Tales of Destiny
Logic and Rhetoric in Leibniz’s Myths for Theodicy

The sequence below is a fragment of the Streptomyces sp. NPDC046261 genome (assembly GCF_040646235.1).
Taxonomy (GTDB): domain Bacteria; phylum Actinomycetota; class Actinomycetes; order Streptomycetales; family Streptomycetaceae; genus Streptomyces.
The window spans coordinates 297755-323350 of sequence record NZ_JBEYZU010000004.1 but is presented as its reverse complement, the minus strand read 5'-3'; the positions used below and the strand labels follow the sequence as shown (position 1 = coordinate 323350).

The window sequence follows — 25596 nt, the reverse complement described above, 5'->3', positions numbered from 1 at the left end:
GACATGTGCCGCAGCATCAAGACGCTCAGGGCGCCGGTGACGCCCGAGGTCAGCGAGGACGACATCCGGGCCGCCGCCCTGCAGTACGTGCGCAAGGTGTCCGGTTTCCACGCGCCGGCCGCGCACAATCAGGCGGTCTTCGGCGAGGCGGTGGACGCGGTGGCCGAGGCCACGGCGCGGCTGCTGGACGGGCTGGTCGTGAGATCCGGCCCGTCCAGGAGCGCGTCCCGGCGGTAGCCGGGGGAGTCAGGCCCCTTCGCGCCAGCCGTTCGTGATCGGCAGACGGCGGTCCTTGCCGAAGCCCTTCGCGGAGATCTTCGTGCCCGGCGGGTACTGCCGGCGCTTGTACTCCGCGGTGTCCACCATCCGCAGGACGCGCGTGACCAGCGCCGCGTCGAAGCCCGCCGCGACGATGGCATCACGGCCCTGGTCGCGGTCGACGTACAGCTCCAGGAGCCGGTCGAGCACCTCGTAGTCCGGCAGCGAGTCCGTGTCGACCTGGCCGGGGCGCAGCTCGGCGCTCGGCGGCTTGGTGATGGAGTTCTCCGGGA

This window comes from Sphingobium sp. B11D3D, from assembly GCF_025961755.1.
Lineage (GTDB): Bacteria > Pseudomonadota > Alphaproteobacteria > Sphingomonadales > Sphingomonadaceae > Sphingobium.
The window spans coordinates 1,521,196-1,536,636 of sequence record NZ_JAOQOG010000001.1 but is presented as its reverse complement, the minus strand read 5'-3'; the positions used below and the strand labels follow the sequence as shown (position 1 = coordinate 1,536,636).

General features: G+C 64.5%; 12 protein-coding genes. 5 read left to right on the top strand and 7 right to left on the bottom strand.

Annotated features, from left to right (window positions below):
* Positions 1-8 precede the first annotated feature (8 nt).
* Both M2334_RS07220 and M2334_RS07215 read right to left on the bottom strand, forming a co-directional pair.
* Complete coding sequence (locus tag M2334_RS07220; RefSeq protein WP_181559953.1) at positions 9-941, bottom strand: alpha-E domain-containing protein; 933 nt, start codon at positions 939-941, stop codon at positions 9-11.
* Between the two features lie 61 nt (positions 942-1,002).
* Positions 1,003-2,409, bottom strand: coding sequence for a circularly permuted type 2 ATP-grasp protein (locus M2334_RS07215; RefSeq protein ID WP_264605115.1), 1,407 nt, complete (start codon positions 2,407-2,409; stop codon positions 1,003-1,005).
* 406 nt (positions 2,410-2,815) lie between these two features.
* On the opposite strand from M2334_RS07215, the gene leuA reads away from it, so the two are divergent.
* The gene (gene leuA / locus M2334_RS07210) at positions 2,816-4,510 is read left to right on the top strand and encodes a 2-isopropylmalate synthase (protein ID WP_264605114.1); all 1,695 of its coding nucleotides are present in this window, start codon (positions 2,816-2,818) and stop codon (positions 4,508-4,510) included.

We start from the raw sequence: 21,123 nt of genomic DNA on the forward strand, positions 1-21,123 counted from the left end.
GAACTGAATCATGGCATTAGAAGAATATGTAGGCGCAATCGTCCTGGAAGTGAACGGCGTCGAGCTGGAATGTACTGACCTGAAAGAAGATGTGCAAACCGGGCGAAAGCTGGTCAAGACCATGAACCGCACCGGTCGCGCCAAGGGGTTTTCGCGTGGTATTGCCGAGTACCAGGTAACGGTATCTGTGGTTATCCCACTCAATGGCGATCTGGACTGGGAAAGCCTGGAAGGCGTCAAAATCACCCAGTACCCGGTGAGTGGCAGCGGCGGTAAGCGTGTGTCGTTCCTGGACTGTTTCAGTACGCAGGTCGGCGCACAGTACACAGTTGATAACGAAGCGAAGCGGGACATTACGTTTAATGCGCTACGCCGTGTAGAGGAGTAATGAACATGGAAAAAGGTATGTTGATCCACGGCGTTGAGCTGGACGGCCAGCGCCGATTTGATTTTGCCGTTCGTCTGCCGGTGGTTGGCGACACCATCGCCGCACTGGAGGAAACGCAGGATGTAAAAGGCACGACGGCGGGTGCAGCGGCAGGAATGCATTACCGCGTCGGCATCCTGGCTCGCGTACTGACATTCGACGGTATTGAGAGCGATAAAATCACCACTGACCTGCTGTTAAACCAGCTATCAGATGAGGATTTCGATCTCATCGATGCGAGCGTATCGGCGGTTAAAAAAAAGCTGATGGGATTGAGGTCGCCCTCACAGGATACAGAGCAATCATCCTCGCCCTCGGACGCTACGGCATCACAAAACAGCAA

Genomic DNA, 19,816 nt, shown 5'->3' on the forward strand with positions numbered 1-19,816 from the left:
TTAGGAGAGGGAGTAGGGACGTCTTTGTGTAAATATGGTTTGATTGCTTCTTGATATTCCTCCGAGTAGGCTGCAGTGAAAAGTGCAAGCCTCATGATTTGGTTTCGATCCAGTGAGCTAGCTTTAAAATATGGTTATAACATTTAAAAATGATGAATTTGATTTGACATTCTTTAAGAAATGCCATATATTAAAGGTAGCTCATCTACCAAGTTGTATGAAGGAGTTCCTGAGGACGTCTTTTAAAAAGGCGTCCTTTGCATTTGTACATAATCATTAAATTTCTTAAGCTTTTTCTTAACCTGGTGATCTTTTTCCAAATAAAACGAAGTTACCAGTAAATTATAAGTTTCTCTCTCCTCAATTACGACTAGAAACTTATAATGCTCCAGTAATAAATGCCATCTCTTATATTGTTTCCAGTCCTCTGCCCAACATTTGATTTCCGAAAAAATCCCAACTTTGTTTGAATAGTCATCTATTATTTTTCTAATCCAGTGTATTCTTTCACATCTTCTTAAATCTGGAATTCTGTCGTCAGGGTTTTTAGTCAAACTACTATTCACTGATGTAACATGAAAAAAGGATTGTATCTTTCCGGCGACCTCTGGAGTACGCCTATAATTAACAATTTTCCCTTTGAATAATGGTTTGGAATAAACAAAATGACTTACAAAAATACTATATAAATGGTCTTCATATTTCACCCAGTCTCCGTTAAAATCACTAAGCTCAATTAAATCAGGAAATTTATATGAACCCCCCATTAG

Leibniz’s theodicean arguments also make room for narrative structures such as stories or fables. Does this move simply meet the rhetorical needs of a popular exposition, or does it express some deeper constraint to illustrate through a narrative structure what cannot be wholly captured by the resources of demonstrative reason? A comparative analysis of two relevant texts – the fable of Sextus at the end of Theodicy and the less-known tale in De libertate, fato, gratia Dei – reveals the variety of images (music, books, buildings etc.) used by Leibniz to represent the original choice among different series of things, or worlds. These narrative texts actually provide valuable indications about Leibniz’s view on such crucial topics as counterfactuals, world-bound individuals, the structure of individual and universal history, and its representation.